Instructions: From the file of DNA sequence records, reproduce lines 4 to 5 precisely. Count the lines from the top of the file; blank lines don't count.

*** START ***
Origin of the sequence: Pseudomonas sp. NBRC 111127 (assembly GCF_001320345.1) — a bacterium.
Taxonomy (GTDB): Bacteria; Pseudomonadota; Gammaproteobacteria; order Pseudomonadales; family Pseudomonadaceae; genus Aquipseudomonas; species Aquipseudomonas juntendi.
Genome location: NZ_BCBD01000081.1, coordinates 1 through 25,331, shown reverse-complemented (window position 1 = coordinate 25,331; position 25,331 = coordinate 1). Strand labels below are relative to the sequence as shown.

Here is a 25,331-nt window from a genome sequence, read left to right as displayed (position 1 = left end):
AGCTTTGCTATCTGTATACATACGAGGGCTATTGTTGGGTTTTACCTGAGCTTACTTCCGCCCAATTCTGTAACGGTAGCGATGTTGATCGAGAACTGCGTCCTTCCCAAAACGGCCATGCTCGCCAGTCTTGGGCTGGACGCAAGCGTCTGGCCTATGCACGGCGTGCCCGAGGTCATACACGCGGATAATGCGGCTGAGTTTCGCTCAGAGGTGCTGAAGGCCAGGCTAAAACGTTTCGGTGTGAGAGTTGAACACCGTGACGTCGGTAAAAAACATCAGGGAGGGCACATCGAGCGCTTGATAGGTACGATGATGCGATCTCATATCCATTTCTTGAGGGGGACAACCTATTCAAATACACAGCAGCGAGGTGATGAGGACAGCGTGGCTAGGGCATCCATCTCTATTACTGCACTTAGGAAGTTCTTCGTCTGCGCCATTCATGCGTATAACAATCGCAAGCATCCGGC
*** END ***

Here is a 25,331-nt window from a genome sequence, read left to right as displayed (position 1 = left end):
AGCTTTGCTATCTGTATACATACGAGGGCTATTGTTGGGTTTTACCTGAGCTTACTTCCGCCCAATTCTGTAACGGTAGCGATGTTGATCGAGAACTGCGTCCTTCCCAAAACGGCCATGCTCGCCAGTCTTGGGCTGGACGCAAGCGTCTGGCCTATGCACGGCGTGCCCGAGGTCATACACGCGGATAATGCGGCTGAGTTTCGCTCAGAGGTGCTGAAGGCCAGGCTAAAACGTTTCGGTGTGAGAGTTGAACACCGTGACGTCGGTAAAAAACATCAGGGAGGGCACATCGAGCGCTTGATAGGTACGATGATGCGATCTCATATCCATTTCTTGAGGGGGACAACCTATTCAAATACACAGCAGCGAGGTGATGAGGACAGCGTGGCTAGGGCATCCATCTCTATTACTGCACTTAGGAAGTTCTTCGTCTGCGCCATTCATGCGTATAACAATCGCAAGCATCCGGC